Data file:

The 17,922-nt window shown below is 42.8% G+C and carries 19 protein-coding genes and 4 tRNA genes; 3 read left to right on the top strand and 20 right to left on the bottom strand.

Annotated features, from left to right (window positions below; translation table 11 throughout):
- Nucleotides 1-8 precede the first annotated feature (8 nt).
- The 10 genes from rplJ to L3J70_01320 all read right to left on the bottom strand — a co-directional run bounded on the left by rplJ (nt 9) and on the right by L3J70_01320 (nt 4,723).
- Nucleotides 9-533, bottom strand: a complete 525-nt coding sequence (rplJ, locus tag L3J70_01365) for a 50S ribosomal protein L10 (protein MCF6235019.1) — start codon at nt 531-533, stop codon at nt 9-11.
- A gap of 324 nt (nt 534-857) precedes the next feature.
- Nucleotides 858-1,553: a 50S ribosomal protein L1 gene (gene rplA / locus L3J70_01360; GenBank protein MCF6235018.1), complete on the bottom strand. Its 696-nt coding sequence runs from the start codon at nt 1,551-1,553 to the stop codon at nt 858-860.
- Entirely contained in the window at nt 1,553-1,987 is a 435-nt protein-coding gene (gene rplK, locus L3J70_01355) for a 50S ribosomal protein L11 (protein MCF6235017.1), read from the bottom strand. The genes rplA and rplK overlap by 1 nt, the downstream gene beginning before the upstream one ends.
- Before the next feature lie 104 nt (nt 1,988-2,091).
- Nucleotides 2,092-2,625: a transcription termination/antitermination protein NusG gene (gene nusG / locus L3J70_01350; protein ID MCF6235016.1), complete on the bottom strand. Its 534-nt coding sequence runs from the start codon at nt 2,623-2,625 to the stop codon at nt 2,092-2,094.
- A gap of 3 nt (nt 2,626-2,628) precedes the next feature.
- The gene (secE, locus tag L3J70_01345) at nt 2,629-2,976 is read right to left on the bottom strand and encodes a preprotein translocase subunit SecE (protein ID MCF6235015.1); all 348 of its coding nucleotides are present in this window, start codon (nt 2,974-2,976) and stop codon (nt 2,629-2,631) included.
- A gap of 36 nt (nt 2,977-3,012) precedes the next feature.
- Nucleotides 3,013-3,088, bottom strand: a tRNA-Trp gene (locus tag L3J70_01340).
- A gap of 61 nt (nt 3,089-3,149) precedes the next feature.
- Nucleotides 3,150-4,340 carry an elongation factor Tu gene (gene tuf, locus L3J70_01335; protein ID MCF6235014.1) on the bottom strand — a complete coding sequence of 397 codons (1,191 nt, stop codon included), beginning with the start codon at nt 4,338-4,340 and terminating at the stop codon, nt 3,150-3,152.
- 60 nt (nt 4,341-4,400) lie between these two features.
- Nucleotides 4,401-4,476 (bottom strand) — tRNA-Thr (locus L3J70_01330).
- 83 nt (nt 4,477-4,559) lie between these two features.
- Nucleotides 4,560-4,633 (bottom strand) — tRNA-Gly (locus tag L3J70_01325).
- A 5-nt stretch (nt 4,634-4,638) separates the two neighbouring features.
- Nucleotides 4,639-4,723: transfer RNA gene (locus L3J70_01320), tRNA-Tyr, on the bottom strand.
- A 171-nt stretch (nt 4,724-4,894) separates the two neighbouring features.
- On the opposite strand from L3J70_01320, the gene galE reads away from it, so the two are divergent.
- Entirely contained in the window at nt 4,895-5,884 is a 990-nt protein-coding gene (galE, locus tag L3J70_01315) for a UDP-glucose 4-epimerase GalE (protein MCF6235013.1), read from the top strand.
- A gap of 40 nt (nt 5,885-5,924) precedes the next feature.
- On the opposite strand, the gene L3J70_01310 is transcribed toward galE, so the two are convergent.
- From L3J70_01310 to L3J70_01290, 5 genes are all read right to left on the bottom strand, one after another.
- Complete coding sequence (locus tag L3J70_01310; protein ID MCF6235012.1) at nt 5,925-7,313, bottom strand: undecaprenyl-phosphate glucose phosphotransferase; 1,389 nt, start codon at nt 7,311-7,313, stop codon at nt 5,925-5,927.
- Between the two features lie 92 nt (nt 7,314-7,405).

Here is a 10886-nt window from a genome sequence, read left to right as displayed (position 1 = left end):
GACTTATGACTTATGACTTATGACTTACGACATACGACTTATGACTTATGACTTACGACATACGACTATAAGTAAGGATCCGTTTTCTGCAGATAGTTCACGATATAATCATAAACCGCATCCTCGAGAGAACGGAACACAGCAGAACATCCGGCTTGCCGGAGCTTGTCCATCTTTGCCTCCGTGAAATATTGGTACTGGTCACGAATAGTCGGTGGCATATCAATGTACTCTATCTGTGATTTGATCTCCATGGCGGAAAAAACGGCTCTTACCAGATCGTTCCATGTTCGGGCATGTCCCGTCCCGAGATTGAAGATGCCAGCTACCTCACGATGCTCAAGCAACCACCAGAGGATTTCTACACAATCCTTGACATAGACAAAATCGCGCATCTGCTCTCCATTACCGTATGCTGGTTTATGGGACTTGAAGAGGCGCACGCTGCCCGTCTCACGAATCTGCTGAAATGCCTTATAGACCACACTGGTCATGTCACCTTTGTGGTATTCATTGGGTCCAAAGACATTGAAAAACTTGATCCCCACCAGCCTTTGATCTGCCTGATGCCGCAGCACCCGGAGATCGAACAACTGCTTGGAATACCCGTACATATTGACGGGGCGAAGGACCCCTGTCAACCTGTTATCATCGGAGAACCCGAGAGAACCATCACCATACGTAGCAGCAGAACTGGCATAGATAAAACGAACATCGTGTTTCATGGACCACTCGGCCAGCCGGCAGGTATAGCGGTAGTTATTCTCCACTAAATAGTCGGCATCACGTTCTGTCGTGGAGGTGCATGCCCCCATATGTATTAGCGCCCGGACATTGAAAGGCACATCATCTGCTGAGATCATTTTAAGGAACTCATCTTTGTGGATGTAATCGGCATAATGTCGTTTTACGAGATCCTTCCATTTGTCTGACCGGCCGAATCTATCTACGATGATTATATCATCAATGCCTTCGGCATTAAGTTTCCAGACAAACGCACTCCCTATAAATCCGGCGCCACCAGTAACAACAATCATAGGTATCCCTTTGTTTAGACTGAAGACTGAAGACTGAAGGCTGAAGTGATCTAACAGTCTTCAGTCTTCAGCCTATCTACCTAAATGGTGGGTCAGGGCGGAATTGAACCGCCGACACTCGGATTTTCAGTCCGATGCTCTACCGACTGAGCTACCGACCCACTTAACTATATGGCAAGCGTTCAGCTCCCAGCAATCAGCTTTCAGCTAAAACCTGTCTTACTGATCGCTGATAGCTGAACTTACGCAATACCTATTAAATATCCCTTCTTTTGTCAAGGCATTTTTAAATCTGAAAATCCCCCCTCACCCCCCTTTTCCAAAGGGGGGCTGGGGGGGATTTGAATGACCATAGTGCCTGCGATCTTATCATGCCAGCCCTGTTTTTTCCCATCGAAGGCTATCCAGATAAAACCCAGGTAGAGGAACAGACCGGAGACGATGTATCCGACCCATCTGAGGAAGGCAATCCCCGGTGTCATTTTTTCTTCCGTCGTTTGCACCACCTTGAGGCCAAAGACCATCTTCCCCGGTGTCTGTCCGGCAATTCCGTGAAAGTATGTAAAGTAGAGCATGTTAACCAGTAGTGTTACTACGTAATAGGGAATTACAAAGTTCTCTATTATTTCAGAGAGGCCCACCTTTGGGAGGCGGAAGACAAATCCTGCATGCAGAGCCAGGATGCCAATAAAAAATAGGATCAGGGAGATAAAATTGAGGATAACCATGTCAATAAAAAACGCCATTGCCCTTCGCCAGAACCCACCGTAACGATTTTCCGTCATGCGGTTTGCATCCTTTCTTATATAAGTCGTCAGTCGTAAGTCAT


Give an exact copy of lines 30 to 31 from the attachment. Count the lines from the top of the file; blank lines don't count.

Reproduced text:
- Between the two features lie 92 nt (nt 7,314-7,405).

Here is a 10886-nt window from a genome sequence, read left to right as displayed (position 1 = left end):